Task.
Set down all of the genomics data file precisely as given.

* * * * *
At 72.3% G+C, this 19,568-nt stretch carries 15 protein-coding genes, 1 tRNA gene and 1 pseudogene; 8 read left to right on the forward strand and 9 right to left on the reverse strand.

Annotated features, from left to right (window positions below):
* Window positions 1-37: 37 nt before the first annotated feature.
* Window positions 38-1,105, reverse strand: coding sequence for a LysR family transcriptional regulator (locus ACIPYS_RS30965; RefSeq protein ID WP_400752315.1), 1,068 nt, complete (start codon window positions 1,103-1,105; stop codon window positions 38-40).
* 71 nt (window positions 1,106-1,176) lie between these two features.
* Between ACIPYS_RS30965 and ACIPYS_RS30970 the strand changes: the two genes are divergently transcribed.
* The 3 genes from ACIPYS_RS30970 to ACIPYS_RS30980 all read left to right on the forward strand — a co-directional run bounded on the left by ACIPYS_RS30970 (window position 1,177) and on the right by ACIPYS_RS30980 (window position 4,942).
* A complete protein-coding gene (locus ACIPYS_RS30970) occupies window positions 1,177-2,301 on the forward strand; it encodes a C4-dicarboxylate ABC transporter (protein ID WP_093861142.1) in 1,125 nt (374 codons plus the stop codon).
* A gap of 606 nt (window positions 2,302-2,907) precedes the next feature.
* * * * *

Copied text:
At 72.3% G+C, this 19,568-nt stretch carries 15 protein-coding genes, 1 tRNA gene and 1 pseudogene; 8 read left to right on the forward strand and 9 right to left on the reverse strand.

Annotated features, from left to right (window positions below):
* Window positions 1-37: 37 nt before the first annotated feature.
* Window positions 38-1,105, reverse strand: coding sequence for a LysR family transcriptional regulator (locus ACIPYS_RS30965; RefSeq protein ID WP_400752315.1), 1,068 nt, complete (start codon window positions 1,103-1,105; stop codon window positions 38-40).
* 71 nt (window positions 1,106-1,176) lie between these two features.
* Between ACIPYS_RS30965 and ACIPYS_RS30970 the strand changes: the two genes are divergently transcribed.
* The 3 genes from ACIPYS_RS30970 to ACIPYS_RS30980 all read left to right on the forward strand — a co-directional run bounded on the left by ACIPYS_RS30970 (window position 1,177) and on the right by ACIPYS_RS30980 (window position 4,942).
* A complete protein-coding gene (locus ACIPYS_RS30970) occupies window positions 1,177-2,301 on the forward strand; it encodes a C4-dicarboxylate ABC transporter (protein ID WP_093861142.1) in 1,125 nt (374 codons plus the stop codon).
* A gap of 606 nt (window positions 2,302-2,907) precedes the next feature.